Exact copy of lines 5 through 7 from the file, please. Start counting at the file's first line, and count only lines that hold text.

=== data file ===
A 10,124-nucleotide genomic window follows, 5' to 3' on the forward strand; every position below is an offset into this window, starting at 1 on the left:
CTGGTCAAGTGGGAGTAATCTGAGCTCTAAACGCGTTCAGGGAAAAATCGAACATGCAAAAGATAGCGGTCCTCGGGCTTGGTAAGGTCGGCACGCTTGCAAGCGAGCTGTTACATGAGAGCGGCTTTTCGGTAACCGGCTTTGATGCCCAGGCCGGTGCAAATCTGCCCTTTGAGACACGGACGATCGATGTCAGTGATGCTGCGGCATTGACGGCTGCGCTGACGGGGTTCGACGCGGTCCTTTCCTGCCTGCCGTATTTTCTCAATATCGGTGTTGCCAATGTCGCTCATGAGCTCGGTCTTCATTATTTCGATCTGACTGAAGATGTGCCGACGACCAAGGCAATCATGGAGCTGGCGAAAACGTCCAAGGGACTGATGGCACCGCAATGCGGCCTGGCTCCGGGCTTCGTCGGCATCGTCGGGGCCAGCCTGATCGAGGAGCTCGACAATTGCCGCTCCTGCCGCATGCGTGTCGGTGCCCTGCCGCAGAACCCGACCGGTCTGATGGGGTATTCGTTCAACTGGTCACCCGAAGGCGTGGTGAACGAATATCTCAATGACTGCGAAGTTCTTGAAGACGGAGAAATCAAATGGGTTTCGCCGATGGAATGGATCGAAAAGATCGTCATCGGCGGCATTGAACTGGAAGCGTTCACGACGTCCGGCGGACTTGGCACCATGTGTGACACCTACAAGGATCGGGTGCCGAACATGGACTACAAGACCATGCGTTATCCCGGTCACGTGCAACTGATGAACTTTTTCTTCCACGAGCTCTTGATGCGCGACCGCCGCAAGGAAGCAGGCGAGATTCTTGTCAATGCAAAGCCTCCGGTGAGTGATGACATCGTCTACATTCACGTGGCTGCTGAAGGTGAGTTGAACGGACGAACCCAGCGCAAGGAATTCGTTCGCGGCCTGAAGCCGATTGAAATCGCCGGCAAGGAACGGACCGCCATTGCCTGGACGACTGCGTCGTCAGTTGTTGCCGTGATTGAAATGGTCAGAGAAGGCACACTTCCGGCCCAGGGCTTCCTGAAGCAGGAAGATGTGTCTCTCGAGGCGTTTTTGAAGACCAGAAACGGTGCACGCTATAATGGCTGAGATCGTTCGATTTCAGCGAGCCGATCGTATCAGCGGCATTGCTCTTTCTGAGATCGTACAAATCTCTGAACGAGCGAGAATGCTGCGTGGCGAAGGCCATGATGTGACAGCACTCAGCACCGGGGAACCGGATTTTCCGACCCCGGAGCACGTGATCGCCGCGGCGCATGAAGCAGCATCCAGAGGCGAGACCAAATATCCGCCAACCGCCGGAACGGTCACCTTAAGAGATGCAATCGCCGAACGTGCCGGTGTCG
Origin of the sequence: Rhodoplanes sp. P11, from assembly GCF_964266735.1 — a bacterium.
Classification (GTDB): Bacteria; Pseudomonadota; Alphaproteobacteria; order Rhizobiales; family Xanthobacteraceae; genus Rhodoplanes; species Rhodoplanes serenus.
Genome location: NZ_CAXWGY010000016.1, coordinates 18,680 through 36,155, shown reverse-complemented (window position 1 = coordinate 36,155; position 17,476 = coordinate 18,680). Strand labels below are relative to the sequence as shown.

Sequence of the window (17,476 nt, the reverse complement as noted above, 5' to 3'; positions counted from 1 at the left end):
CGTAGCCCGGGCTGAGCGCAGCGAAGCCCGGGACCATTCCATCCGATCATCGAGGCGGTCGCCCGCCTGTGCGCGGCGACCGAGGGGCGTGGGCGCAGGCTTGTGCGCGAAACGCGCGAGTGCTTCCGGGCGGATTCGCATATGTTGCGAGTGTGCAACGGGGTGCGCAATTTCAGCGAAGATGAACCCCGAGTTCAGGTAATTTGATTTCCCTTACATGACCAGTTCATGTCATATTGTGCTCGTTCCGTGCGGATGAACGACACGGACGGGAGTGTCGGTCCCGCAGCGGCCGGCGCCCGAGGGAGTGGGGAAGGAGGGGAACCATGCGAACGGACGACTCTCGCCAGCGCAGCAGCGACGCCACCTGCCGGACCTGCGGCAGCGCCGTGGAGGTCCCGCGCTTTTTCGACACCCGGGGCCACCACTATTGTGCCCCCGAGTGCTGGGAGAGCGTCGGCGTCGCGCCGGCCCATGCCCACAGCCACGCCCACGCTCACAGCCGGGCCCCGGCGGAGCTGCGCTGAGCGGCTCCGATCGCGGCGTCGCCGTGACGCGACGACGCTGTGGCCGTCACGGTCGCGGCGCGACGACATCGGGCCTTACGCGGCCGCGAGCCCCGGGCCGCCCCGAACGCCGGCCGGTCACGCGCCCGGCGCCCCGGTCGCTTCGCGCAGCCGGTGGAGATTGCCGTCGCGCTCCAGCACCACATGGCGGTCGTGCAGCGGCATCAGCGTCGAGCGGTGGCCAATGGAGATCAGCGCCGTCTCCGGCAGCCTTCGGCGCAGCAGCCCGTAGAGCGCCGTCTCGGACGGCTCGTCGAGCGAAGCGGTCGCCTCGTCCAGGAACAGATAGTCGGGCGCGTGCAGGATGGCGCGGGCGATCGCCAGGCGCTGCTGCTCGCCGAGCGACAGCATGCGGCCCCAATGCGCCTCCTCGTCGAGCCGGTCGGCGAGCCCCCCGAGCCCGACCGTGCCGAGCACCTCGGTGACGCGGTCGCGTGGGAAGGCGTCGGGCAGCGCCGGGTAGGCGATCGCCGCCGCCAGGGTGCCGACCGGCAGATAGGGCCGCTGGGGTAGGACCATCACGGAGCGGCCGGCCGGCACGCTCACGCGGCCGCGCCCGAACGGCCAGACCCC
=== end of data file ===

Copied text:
Genome location: NZ_CAXWGY010000016.1, coordinates 18,680 through 36,155, shown reverse-complemented (window position 1 = coordinate 36,155; position 17,476 = coordinate 18,680). Strand labels below are relative to the sequence as shown.

Sequence of the window (17,476 nt, the reverse complement as noted above, 5' to 3'; positions counted from 1 at the left end):
CGTAGCCCGGGCTGAGCGCAGCGAAGCCCGGGACCATTCCATCCGATCATCGAGGCGGTCGCCCGCCTGTGCGCGGCGACCGAGGGGCGTGGGCGCAGGCTTGTGCGCGAAACGCGCGAGTGCTTCCGGGCGGATTCGCATATGTTGCGAGTGTGCAACGGGGTGCGCAATTTCAGCGAAGATGAACCCCGAGTTCAGGTAATTTGATTTCCCTTACATGACCAGTTCATGTCATATTGTGCTCGTTCCGTGCGGATGAACGACACGGACGGGAGTGTCGGTCCCGCAGCGGCCGGCGCCCGAGGGAGTGGGGAAGGAGGGGAACCATGCGAACGGACGACTCTCGCCAGCGCAGCAGCGACGCCACCTGCCGGACCTGCGGCAGCGCCGTGGAGGTCCCGCGCTTTTTCGACACCCGGGGCCACCACTATTGTGCCCCCGAGTGCTGGGAGAGCGTCGGCGTCGCGCCGGCCCATGCCCACAGCCACGCCCACGCTCACAGCCGGGCCCCGGCGGAGCTGCGCTGAGCGGCTCCGATCGCGGCGTCGCCGTGACGCGACGACGCTGTGGCCGTCACGGTCGCGGCGCGACGACATCGGGCCTTACGCGGCCGCGAGCCCCGGGCCGCCCCGAACGCCGGCCGGTCACGCGCCCGGCGCCCCGGTCGCTTCGCGCAGCCGGTGGAGATTGCCGTCGCGCTCCAGCACCACATGGCGGTCGTGCAGCGGCATCAGCGTCGAGCGGTGGCCAATGGAGATCAGCGCCGTCTCCGGCAGCCTTCGGCGCAGCAGCCCGTAGAGCGCCGTCTCGGACGGCTCGTCGAGCGAAGCGGTCGCCTCGTCCAGGAACAGATAGTCGGGCGCGTGCAGGATGGCGCGGGCGATCGCCAGGCGCTGCTGCTCGCCGAGCGACAGCATGCGGCCCCAATGCGCCTCCTCGTCGAGCCGGTCGGCGAGCCCCCCGAGCCCGACCGTGCCGAGCACCTCGGTGACGCGGTCGCGTGGGAAGGCGTCGGGCAGCGCCGGGTAGGCGATCGCCGCCGCCAGGGTGCCGACCGGCAGATAGGGCCGCTGGGGTAGGACCATCACGGAGCGGCCGGCCGGCACGCTCACGCGGCCGCGCCCGAACGGCCAGACCCC